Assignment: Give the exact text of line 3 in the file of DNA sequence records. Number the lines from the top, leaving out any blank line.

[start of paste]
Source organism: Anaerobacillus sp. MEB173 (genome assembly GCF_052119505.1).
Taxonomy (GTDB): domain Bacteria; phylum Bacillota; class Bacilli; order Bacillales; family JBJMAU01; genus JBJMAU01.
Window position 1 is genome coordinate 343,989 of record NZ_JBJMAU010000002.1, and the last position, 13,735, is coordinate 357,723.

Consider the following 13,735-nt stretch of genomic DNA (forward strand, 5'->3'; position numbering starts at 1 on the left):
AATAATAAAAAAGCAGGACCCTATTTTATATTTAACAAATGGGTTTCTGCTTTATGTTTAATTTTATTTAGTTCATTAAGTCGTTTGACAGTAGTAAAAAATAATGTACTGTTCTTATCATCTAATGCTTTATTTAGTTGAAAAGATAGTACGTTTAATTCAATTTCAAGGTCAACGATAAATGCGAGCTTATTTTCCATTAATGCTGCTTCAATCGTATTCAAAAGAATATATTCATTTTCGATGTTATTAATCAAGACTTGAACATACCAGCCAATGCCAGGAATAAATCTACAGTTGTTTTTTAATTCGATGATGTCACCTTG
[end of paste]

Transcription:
Window position 1 is genome coordinate 343,989 of record NZ_JBJMAU010000002.1, and the last position, 13,735, is coordinate 357,723.